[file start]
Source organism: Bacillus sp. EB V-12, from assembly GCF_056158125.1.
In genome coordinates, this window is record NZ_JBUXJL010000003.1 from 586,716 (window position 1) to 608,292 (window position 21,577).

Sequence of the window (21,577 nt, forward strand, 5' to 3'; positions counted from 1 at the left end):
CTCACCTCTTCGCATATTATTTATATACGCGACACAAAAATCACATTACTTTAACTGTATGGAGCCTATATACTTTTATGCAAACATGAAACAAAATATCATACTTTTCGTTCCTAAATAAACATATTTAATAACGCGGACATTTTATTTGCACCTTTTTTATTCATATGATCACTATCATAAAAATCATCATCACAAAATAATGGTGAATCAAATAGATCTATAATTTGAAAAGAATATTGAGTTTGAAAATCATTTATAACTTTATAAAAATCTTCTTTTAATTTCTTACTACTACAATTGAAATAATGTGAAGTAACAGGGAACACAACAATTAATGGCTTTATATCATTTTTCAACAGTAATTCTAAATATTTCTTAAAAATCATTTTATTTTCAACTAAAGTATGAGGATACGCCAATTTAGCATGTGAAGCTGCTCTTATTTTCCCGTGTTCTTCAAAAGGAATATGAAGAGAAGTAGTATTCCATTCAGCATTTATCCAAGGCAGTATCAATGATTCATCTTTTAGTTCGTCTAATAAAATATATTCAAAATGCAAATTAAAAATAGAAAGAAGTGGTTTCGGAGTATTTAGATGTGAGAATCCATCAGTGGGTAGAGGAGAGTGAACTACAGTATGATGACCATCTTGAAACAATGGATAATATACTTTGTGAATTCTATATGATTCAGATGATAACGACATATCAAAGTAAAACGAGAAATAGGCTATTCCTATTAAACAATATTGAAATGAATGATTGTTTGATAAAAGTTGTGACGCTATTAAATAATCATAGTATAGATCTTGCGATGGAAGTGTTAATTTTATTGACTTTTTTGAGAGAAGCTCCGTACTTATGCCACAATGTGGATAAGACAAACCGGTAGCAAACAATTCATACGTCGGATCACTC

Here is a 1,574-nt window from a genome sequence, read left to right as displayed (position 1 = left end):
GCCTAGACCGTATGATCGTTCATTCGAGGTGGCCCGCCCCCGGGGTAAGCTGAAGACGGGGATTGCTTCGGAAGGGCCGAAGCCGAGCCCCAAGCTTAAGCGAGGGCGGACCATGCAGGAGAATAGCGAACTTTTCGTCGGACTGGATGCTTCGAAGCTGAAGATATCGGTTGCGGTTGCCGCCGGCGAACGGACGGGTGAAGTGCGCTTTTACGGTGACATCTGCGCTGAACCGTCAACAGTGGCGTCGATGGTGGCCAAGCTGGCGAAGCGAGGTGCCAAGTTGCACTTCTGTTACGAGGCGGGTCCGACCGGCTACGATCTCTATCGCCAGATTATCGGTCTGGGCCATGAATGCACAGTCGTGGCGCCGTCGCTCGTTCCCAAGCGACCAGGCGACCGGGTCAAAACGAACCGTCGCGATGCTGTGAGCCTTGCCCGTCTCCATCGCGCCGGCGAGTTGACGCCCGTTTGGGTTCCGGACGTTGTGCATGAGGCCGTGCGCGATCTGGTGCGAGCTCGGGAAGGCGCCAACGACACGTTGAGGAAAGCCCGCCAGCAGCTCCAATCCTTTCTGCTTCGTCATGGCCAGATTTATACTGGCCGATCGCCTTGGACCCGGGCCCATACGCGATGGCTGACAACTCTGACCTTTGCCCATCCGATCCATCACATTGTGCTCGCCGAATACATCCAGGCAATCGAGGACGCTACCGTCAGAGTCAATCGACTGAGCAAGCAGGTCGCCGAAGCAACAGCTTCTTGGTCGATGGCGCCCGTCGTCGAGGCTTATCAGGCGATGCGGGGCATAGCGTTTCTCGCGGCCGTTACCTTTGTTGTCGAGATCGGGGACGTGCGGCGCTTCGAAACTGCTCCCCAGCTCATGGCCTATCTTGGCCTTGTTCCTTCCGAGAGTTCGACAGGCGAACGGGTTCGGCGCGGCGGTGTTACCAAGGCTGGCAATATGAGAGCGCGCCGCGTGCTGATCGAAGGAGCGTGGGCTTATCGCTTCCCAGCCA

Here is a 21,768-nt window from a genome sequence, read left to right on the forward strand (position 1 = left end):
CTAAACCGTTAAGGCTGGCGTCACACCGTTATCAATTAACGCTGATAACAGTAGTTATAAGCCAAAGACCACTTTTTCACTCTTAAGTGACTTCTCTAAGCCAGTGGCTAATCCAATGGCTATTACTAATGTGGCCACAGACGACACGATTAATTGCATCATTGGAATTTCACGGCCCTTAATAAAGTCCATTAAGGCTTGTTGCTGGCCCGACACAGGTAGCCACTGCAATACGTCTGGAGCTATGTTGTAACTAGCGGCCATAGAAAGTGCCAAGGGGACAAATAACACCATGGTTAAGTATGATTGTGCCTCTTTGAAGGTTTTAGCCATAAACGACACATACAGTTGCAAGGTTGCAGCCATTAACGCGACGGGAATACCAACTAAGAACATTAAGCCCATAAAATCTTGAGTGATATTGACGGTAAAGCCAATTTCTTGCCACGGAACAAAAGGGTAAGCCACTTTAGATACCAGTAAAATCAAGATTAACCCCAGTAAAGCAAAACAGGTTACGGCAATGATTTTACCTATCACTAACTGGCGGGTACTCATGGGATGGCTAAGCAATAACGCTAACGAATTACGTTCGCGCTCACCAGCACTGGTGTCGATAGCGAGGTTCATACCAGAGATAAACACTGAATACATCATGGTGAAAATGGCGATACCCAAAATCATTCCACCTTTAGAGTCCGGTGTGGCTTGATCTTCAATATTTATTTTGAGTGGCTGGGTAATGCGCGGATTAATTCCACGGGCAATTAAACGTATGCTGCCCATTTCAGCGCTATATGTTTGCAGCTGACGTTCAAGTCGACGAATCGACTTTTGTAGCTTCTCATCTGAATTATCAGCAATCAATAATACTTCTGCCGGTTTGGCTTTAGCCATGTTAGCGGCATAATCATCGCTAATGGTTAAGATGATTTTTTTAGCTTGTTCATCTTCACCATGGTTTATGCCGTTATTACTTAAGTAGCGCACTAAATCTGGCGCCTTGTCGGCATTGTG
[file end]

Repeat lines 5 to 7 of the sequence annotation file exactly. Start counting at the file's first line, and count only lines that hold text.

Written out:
Here is a 1,574-nt window from a genome sequence, read left to right as displayed (position 1 = left end):
GCCTAGACCGTATGATCGTTCATTCGAGGTGGCCCGCCCCCGGGGTAAGCTGAAGACGGGGATTGCTTCGGAAGGGCCGAAGCCGAGCCCCAAGCTTAAGCGAGGGCGGACCATGCAGGAGAATAGCGAACTTTTCGTCGGACTGGATGCTTCGAAGCTGAAGATATCGGTTGCGGTTGCCGCCGGCGAACGGACGGGTGAAGTGCGCTTTTACGGTGACATCTGCGCTGAACCGTCAACAGTGGCGTCGATGGTGGCCAAGCTGGCGAAGCGAGGTGCCAAGTTGCACTTCTGTTACGAGGCGGGTCCGACCGGCTACGATCTCTATCGCCAGATTATCGGTCTGGGCCATGAATGCACAGTCGTGGCGCCGTCGCTCGTTCCCAAGCGACCAGGCGACCGGGTCAAAACGAACCGTCGCGATGCTGTGAGCCTTGCCCGTCTCCATCGCGCCGGCGAGTTGACGCCCGTTTGGGTTCCGGACGTTGTGCATGAGGCCGTGCGCGATCTGGTGCGAGCTCGGGAAGGCGCCAACGACACGTTGAGGAAAGCCCGCCAGCAGCTCCAATCCTTTCTGCTTCGTCATGGCCAGATTTATACTGGCCGATCGCCTTGGACCCGGGCCCATACGCGATGGCTGACAACTCTGACCTTTGCCCATCCGATCCATCACATTGTGCTCGCCGAATACATCCAGGCAATCGAGGACGCTACCGTCAGAGTCAATCGACTGAGCAAGCAGGTCGCCGAAGCAACAGCTTCTTGGTCGATGGCGCCCGTCGTCGAGGCTTATCAGGCGATGCGGGGCATAGCGTTTCTCGCGGCCGTTACCTTTGTTGTCGAGATCGGGGACGTGCGGCGCTTCGAAACTGCTCCCCAGCTCATGGCCTATCTTGGCCTTGTTCCTTCCGAGAGTTCGACAGGCGAACGGGTTCGGCGCGGCGGTGTTACCAAGGCTGGCAATATGAGAGCGCGCCGCGTGCTGATCGAAGGAGCGTGGGCTTATCGCTTCCCAGCCA

Here is a 21,768-nt window from a genome sequence, read left to right on the forward strand (position 1 = left end):